The three fields of study - Play, Robot, Art
Play can be described as a free, voluntary activity indulged for its own sake, and although creative and sometimes educational, play is unproductive and non-utilitarian. Play has boundaries of space and time, and takes place temporarily outside 'regular life' with its own course and meaning. Play is regulated by arbitrary and contingent rules and conventions, which are integral to the uncertainty of play.
Robot is defined to be a programmable machine that by its interaction with the surrounding environment autonomously can perform a variety of tasks, and its behaviour is different from that of a computer programme by its interaction with the environment through sensors and actuators. We may define a robot to be intelligent in the sense of having the ability to generate a variety of behaviours while complying with the givens of the system (environment).
Art can be described as the human effort to imitate, supplement, alter, or counteract the work of nature. It can be the conscious production or arrangement of sounds, colours, forms, materials, movements, or other elements in a manner that affects our senses – often the sense of beauty – and which may have an aesthetic or conceptual value. We may say that art is a (product of) human activity, made with the intention of stimulating the human senses as well as the human mind; thus art is an action, an object, or a collection of actions and objects created with the intention of transmitting emotions and/or ideas. Beyond this description, there is no general agreed-upon definition of art, since defining the boundaries of "art" is subjective and limitative, but the impetus for art is often called creativity.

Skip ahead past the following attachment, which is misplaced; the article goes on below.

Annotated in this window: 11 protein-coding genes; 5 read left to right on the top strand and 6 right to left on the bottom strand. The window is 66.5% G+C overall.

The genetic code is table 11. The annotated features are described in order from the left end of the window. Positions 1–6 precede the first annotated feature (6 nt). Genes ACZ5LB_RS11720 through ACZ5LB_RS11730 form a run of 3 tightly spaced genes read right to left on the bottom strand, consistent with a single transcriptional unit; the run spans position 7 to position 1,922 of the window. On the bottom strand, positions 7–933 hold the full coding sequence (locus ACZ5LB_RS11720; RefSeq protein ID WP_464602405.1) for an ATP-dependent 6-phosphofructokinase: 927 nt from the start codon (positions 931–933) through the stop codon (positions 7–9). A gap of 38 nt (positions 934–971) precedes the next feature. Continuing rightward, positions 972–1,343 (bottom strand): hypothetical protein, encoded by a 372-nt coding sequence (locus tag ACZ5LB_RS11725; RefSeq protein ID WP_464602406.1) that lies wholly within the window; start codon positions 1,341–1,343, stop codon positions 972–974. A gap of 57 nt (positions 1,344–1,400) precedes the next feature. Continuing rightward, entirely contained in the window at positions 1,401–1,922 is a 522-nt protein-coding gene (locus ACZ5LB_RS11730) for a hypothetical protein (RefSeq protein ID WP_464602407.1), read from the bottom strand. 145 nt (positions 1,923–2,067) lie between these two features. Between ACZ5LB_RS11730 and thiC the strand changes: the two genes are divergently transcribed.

Therefore, in order to create an intelligent robot, we need to understand how to create an autonomous system with the free and voluntary activity and all the uncertainties that autonomy may entail. However, we must also understand the rules and conventions of the environment in which the system (the intelligent robot) is placed.
Hence, we find that modern AI robotics and play seem to share many of the same challenges in terms of understanding free and voluntary activity, uncertainty, autonomy, and regulation by rules and conventions of the environment. The understanding of one field may shed light on the other and vice versa.